8. The ITAT in its impugned order took note of the transaction and analysed Section 10A(7) of the Act and its inter-relationship with The Commissioner of Income Tax (Appeals) [CIT(A)]., on In was in ITA11082007, 1249/2009 & 173/2016 Page 4 of 8 Section 80-IA (8). The ITAT inter alia concluded as follows: developed Software” “Computer In the present case there is no dispute that the “....13. asseseee and transmitted electronically to its head office. The assessee is an approved 100% export oriented unit for development of computer software duly approved by the STP of India. The export of software during the previous year is evidenced by the Softex form duly certified by the competent officer of STPI. The consideration has been received by the assessee in the form of convertible foreign exchange. The only reason assigned by the Revenue authorities for denying exemption under Section 10-A of the Act is that there has been no export sale by the assessee since the computer software was transmitted to head office and since the assessee and its head office were one entity, there was no sale to any third party. This approach of the Revenue authorities were not correct in view of the provisions of section 10-A(7) of the Act. treating an assessee as a separate entity vis-a-vis sale by it or transfer by it from an eligible business or to an eligible business has been recognized under section 10-A(7) of the Act.....” The legal fiction of that implies that the absence of a provision similar intent of Arguing for the Revenue, Mr. Rahul Chaudhury, the learned 9. to counsel contends explanation 2 to Section 80HHC(8) the Parliament was to exclude the kind of transaction which the assessee had undertaken. Urging this Court to accept the reasoning of the AO, the learned counsel also relied upon explanation 2(iv) to Section 10A and said that like Section 80HHC, the expanded definition extended only to export and import turnover profit of one kind of transaction i.e. on-site development of software and provision of services. The absence of this provision akin to Section 80HHC in Section 10A, ITA11082007, 1249/2009 & 173/2016 Page 5 of 8 therefore, meant that for a transfer from a branch office to head office with a nominal mark up cannot be treated as export for the purposes of Section 10A. The learned counsel stated that although initially this Court had agreed and confirmed the findings of the ITAT in another decision i.e. Commissioner of Income Tax, Delhi-II vs. Moser Baer India Ltd. 177 Taxman 42 (Del) the reasoning there can be distinguished by the fact that the transfer of software involved was not between the branch and head office.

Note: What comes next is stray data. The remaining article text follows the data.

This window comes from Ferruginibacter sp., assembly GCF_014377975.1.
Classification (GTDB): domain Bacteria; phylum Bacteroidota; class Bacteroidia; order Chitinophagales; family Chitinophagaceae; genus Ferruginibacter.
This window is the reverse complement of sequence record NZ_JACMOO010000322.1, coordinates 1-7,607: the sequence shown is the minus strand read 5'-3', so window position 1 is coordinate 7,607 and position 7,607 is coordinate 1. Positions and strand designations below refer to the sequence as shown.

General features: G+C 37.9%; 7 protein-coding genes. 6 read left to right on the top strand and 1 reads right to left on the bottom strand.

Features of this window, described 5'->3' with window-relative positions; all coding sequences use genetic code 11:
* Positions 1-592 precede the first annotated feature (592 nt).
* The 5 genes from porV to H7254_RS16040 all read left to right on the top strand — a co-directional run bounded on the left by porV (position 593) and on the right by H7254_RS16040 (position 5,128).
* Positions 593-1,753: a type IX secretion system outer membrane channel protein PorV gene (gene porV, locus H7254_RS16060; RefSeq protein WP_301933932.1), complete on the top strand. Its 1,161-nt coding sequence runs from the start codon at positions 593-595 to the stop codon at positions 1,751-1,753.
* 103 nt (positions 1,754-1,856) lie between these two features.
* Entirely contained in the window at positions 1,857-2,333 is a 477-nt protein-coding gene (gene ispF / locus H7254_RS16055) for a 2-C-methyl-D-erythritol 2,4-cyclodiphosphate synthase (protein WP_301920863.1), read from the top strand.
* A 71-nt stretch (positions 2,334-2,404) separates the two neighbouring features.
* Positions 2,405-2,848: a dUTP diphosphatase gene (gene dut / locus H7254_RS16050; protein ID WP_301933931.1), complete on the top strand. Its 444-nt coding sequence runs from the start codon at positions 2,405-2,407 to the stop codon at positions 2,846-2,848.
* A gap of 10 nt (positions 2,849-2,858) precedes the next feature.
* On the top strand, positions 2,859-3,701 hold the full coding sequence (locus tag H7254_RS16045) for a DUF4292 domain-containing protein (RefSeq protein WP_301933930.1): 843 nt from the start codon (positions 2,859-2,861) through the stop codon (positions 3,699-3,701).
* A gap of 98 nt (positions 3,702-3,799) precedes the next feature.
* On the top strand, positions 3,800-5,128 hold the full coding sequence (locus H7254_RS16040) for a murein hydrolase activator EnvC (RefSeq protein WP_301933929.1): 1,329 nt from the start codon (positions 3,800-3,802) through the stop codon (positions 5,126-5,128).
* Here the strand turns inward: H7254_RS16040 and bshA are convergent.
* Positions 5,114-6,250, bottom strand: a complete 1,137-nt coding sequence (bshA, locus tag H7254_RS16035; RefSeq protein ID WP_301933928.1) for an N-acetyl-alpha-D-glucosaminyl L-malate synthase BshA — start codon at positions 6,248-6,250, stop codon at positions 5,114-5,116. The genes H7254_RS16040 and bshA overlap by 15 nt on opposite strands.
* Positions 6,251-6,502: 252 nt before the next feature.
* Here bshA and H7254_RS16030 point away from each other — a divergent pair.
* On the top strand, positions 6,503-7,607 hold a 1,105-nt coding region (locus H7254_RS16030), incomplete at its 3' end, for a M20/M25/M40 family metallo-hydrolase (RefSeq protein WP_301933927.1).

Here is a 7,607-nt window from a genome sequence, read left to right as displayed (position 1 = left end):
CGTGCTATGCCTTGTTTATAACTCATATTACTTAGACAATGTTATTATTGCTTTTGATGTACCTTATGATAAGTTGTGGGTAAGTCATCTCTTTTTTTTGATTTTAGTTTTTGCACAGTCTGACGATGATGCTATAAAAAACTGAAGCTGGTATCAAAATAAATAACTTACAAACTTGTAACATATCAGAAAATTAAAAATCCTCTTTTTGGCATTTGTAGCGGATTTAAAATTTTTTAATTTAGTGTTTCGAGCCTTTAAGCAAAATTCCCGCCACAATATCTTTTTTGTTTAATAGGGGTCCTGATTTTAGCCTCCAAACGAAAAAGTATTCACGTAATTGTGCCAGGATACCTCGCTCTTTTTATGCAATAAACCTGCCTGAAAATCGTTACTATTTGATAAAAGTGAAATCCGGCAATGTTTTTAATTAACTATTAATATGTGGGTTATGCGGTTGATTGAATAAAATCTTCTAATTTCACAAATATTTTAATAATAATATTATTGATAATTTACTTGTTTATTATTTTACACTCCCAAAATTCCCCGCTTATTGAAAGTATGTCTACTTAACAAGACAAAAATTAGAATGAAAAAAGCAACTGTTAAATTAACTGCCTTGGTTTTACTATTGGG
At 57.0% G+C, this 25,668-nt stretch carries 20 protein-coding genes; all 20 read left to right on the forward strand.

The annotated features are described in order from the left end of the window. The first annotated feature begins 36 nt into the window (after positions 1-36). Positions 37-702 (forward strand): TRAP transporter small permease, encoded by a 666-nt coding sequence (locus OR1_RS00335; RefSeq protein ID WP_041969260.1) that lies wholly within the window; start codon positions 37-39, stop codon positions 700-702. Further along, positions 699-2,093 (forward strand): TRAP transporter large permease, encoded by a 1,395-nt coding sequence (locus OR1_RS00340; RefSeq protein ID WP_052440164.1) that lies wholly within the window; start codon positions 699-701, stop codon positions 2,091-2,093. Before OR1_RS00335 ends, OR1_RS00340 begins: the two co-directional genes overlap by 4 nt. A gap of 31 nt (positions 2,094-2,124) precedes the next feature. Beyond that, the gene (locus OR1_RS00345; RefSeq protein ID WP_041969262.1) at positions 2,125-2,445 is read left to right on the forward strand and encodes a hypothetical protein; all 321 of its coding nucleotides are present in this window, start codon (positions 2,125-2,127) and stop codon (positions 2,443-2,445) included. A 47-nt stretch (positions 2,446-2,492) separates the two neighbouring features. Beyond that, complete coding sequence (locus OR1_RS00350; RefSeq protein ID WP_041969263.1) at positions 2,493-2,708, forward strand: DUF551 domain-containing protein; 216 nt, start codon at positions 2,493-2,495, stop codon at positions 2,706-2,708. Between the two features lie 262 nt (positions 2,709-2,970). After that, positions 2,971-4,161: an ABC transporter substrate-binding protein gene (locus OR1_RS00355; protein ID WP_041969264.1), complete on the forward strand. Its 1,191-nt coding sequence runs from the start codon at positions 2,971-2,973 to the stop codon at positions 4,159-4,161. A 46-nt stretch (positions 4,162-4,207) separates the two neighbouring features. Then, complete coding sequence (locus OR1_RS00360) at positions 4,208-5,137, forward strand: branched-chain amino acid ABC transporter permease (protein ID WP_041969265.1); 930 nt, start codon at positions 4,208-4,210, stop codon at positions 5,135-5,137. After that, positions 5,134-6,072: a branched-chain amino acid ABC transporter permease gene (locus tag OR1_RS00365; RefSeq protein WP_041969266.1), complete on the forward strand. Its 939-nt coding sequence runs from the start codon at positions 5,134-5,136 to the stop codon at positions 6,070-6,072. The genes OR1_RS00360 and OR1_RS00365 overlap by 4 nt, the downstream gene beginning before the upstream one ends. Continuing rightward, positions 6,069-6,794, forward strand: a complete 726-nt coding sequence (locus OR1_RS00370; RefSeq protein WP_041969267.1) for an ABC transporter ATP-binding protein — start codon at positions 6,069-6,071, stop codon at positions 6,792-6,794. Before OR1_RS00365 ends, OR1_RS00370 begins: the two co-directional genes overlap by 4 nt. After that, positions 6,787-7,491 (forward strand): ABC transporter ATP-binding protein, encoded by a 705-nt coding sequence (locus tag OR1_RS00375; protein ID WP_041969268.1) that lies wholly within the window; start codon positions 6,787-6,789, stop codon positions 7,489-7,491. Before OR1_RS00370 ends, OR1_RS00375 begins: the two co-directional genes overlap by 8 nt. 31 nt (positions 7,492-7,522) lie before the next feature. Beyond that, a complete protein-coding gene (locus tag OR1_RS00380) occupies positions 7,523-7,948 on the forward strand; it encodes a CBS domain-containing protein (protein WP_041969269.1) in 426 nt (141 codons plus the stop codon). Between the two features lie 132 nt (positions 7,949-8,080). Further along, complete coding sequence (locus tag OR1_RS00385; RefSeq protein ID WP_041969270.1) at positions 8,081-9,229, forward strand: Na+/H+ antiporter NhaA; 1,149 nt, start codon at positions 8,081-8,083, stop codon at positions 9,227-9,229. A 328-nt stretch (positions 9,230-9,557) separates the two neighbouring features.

10. Mr. Balbir Singh, the learned senior counsel appearing for the assessee contends that the purpose of engrafting, by incorporation, as it were Section 80-IA(8) into the regime of Section 10A deduction through sub-Section (8) would be defeated if the Revenue’s arguments are to be accepted. the entire machinery of calculation of consideration for such transfer/ import by reference is premised upon the acceptance by the legislature of such transfers or transactions as exports. Therefore, no interpretation which goes contrary to that intent would in fact render the provision i.e. Section 10A(7) as being ineffectual. The decision in Moser Baer (supra) specifically dealt with the 11. ITAT’s logic and reasoning in the present case. There the Division Bench of this Court noted that transmission of computer software from an Indian entity to its head office on the basis of an arm’s length price determined for export entitled the assessee to exemption under Section 10A. is in agreement with the assessee’s contention that mere omission of a provision akin to Section 80HHC Explanation (2) or the omission to make a provision of a similar kind is submitted that It The Court ITA11082007, 1249/2009 & 173/2016 Page 6 of 8 the possibility of treatment of transfer/ that encompasses explanation 2(iv) to Section 10A by itself does not rule out transmission of software from the branch office to the head office as an export. A plain reading of Section 80-IA(8) shows that transfer of any goods or service “for the purpose of the eligible business” to “any other business carried on by the assessee”, are covered. The only condition insisted upon by the Parliament was that the face value of such transactions was inconclusive and that the AO could determine the market value: for such transactions or sales. The incorporation in its entirety without any change in this provision [Section 80-IA(8)]. to Section 10A through sub-Section (7) is for the purpose of ensuring that inter-branch transfers involving exports are treated as such as long as the other ingredients for a sale are satisfied.
12. In this case the AO carried out the exercise mandated by Section 10A(7) read with Section 80-IA(8). Consequently the particulars of the price or cost reported by the assessee were not they attained finality in the binding or conclusive but assessment proceedings, after due addition. It underwent further inquiry/ scrutiny under Chapter X of the Act. It is undoubtedly aphorism that a legal fiction ought to be taken 13 to its logical conclusion and the mind should not be allowed to boggle. This merely implies that a fiction should logically take a direction; the train of thought however cannot divert elsewhere. The absence of a “deemed export” provision in Section 10A similar to the one in Section 80HHC does not logically undercut the amplitude of the expression “transfer of goods” under Section 80-IA(8) – which is rather ITA11082007, 1249/2009 & 173/2016 Page 7 of 8 the Court For the above reasons, now part of Section 10A. Such an interpretation would defeat Section 10A(7) entirely. is of the opinion that 14. substantial questions of law framed are to be answered in favour of the assessee and against the Revenue. The ITA Nos. 1108/2007, 1249/2009 and 173/2016 are, accordingly, dismissed. It is clarified, however, that the AO is at liberty to give tax effect as a consequence of the interpretation adopted by this Court. S. RAVINDRA BHAT, J NAJMI WAZIRI, J NOVEMBER09 2016/kk ITA11082007, 1249/2009 & 173/2016 Page 8 of 8